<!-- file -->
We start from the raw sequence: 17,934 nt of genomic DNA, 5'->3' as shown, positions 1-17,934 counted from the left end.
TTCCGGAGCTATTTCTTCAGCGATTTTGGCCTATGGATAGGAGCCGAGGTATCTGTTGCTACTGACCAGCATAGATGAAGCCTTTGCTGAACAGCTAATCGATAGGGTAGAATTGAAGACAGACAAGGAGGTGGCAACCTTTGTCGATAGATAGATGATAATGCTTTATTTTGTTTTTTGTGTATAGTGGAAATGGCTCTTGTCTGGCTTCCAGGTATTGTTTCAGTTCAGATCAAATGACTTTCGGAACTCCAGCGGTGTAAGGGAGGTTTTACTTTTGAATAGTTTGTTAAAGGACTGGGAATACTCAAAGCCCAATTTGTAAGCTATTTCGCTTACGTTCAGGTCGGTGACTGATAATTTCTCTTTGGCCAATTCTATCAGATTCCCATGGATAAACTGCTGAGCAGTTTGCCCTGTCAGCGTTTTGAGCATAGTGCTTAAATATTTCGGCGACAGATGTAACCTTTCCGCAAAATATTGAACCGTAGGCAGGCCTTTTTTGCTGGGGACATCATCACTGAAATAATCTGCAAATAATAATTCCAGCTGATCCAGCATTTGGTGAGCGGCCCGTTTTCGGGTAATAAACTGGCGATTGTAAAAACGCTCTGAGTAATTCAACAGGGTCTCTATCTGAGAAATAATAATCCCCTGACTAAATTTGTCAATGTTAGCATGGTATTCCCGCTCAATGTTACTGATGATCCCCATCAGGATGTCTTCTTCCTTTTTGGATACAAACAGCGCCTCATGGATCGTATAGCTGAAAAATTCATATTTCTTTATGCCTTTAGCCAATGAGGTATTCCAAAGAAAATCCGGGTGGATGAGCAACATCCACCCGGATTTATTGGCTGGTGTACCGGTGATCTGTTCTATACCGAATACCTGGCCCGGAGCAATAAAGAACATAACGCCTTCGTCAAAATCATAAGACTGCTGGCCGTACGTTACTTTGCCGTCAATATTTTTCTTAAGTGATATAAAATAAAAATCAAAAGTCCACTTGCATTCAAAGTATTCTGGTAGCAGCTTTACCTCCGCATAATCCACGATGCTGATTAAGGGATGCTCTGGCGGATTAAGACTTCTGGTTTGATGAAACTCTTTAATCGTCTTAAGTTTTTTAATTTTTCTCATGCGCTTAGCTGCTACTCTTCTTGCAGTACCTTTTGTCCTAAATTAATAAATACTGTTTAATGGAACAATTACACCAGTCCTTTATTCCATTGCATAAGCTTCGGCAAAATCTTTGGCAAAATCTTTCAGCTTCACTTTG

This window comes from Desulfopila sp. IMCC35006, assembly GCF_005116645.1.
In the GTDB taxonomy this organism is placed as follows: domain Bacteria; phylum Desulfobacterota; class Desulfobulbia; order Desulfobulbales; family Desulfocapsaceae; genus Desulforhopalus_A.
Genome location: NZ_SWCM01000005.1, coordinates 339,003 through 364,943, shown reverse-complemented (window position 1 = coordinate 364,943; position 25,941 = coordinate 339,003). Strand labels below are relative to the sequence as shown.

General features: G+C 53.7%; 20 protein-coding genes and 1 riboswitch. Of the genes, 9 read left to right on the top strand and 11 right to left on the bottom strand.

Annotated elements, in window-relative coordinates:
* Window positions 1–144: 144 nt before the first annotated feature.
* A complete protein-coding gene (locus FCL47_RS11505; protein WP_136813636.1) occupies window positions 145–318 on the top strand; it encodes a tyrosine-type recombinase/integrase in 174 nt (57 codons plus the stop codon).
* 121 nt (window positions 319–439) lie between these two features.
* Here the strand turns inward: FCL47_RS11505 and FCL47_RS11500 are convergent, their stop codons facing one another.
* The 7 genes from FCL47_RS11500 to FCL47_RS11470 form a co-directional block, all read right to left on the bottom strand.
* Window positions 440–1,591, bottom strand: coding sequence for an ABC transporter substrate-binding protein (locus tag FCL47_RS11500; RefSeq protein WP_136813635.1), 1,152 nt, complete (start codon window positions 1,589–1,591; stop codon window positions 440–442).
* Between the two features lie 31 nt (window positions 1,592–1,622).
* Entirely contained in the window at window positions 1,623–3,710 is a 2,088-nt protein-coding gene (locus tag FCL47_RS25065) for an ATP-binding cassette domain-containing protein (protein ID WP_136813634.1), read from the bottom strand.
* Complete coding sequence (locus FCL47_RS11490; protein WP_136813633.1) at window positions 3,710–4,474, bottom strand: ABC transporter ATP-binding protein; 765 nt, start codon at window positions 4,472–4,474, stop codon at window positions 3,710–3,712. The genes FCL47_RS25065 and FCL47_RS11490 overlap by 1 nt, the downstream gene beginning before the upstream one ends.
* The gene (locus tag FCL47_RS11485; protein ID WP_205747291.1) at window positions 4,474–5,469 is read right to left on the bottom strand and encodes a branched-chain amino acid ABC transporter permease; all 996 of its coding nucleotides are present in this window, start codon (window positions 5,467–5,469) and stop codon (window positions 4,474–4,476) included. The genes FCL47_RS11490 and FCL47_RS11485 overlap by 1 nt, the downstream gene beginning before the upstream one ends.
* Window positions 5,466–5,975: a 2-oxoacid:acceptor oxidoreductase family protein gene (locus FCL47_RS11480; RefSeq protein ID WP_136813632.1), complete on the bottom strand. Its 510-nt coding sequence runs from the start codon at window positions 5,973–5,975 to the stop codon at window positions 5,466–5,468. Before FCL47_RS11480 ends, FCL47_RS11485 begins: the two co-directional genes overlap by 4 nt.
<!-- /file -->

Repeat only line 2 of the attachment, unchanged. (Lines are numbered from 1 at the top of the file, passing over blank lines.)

TTCCGGAGCTATTTCTTCAGCGATTTTGGCCTATGGATAGGAGCCGAGGTATCTGTTGCTACTGACCAGCATAGATGAAGCCTTTGCTGAACAGCTAATCGATAGGGTAGAATTGAAGACAGACAAGGAGGTGGCAACCTTTGTCGATAGATAGATGATAATGCTTTATTTTGTTTTTTGTGTATAGTGGAAATGGCTCTTGTCTGGCTTCCAGGTATTGTTTCAGTTCAGATCAAATGACTTTCGGAACTCCAGCGGTGTAAGGGAGGTTTTACTTTTGAATAGTTTGTTAAAGGACTGGGAATACTCAAAGCCCAATTTGTAAGCTATTTCGCTTACGTTCAGGTCGGTGACTGATAATTTCTCTTTGGCCAATTCTATCAGATTCCCATGGATAAACTGCTGAGCAGTTTGCCCTGTCAGCGTTTTGAGCATAGTGCTTAAATATTTCGGCGACAGATGTAACCTTTCCGCAAAATATTGAACCGTAGGCAGGCCTTTTTTGCTGGGGACATCATCACTGAAATAATCTGCAAATAATAATTCCAGCTGATCCAGCATTTGGTGAGCGGCCCGTTTTCGGGTAATAAACTGGCGATTGTAAAAACGCTCTGAGTAATTCAACAGGGTCTCTATCTGAGAAATAATAATCCCCTGACTAAATTTGTCAATGTTAGCATGGTATTCCCGCTCAATGTTACTGATGATCCCCATCAGGATGTCTTCTTCCTTTTTGGATACAAACAGCGCCTCATGGATCGTATAGCTGAAAAATTCATATTTCTTTATGCCTTTAGCCAATGAGGTATTCCAAAGAAAATCCGGGTGGATGAGCAACATCCACCCGGATTTATTGGCTGGTGTACCGGTGATCTGTTCTATACCGAATACCTGGCCCGGAGCAATAAAGAACATAACGCCTTCGTCAAAATCATAAGACTGCTGGCCGTACGTTACTTTGCCGTCAATATTTTTCTTAAGTGATATAAAATAAAAATCAAAAGTCCACTTGCATTCAAAGTATTCTGGTAGCAGCTTTACCTCCGCATAATCCACGATGCTGATTAAGGGATGCTCTGGCGGATTAAGACTTCTGGTTTGATGAAACTCTTTAATCGTCTTAAGTTTTTTAATTTTTCTCATGCGCTTAGCTGCTACTCTTCTTGCAGTACCTTTTGTCCTAAATTAATAAATACTGTTTAATGGAACAATTACACCAGTCCTTTATTCCATTGCATAAGCTTCGGCAAAATCTTTGGCAAAATCTTTCAGCTTCACTTTG